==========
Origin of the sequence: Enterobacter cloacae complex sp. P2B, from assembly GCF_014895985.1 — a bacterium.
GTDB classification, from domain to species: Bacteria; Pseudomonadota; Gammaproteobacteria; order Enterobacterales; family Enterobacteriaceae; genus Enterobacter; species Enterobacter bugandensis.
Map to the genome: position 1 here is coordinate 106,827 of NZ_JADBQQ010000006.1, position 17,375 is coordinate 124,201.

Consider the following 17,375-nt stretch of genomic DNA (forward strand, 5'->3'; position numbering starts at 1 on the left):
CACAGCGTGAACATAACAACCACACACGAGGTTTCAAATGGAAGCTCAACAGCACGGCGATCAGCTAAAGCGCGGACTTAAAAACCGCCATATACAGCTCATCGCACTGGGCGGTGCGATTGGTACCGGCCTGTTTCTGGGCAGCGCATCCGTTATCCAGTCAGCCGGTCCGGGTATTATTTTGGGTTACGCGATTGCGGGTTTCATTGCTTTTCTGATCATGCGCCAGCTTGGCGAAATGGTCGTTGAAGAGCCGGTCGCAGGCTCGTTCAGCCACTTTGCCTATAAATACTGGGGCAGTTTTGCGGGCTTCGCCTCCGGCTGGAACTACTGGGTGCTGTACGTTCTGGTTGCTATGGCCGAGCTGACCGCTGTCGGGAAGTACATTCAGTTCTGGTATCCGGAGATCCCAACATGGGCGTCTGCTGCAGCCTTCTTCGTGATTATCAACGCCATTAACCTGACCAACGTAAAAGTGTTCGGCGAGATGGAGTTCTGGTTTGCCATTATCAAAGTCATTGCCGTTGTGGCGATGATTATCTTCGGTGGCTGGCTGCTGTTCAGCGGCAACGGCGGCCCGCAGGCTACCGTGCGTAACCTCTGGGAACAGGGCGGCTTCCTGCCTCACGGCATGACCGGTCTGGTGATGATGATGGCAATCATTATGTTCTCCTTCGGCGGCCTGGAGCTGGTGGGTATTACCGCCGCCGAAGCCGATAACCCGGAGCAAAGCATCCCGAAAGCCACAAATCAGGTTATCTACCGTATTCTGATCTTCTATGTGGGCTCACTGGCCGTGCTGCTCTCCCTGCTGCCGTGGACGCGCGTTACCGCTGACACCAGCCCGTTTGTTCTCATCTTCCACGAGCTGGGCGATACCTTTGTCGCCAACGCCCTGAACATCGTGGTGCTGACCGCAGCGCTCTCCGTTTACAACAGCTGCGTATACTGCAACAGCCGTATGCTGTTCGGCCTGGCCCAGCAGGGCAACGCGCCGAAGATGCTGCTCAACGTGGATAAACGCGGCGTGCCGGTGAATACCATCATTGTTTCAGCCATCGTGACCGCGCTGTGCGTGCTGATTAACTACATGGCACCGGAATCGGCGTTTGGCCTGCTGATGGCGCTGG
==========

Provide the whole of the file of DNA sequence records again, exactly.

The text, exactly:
Origin of the sequence: Enterobacter cloacae complex sp. P2B, from assembly GCF_014895985.1 — a bacterium.
GTDB classification, from domain to species: Bacteria; Pseudomonadota; Gammaproteobacteria; order Enterobacterales; family Enterobacteriaceae; genus Enterobacter; species Enterobacter bugandensis.
Map to the genome: position 1 here is coordinate 106,827 of NZ_JADBQQ010000006.1, position 17,375 is coordinate 124,201.

Consider the following 17,375-nt stretch of genomic DNA (forward strand, 5'->3'; position numbering starts at 1 on the left):
CACAGCGTGAACATAACAACCACACACGAGGTTTCAAATGGAAGCTCAACAGCACGGCGATCAGCTAAAGCGCGGACTTAAAAACCGCCATATACAGCTCATCGCACTGGGCGGTGCGATTGGTACCGGCCTGTTTCTGGGCAGCGCATCCGTTATCCAGTCAGCCGGTCCGGGTATTATTTTGGGTTACGCGATTGCGGGTTTCATTGCTTTTCTGATCATGCGCCAGCTTGGCGAAATGGTCGTTGAAGAGCCGGTCGCAGGCTCGTTCAGCCACTTTGCCTATAAATACTGGGGCAGTTTTGCGGGCTTCGCCTCCGGCTGGAACTACTGGGTGCTGTACGTTCTGGTTGCTATGGCCGAGCTGACCGCTGTCGGGAAGTACATTCAGTTCTGGTATCCGGAGATCCCAACATGGGCGTCTGCTGCAGCCTTCTTCGTGATTATCAACGCCATTAACCTGACCAACGTAAAAGTGTTCGGCGAGATGGAGTTCTGGTTTGCCATTATCAAAGTCATTGCCGTTGTGGCGATGATTATCTTCGGTGGCTGGCTGCTGTTCAGCGGCAACGGCGGCCCGCAGGCTACCGTGCGTAACCTCTGGGAACAGGGCGGCTTCCTGCCTCACGGCATGACCGGTCTGGTGATGATGATGGCAATCATTATGTTCTCCTTCGGCGGCCTGGAGCTGGTGGGTATTACCGCCGCCGAAGCCGATAACCCGGAGCAAAGCATCCCGAAAGCCACAAATCAGGTTATCTACCGTATTCTGATCTTCTATGTGGGCTCACTGGCCGTGCTGCTCTCCCTGCTGCCGTGGACGCGCGTTACCGCTGACACCAGCCCGTTTGTTCTCATCTTCCACGAGCTGGGCGATACCTTTGTCGCCAACGCCCTGAACATCGTGGTGCTGACCGCAGCGCTCTCCGTTTACAACAGCTGCGTATACTGCAACAGCCGTATGCTGTTCGGCCTGGCCCAGCAGGGCAACGCGCCGAAGATGCTGCTCAACGTGGATAAACGCGGCGTGCCGGTGAATACCATCATTGTTTCAGCCATCGTGACCGCGCTGTGCGTGCTGATTAACTACATGGCACCGGAATCGGCGTTTGGCCTGCTGATGGCGCTGG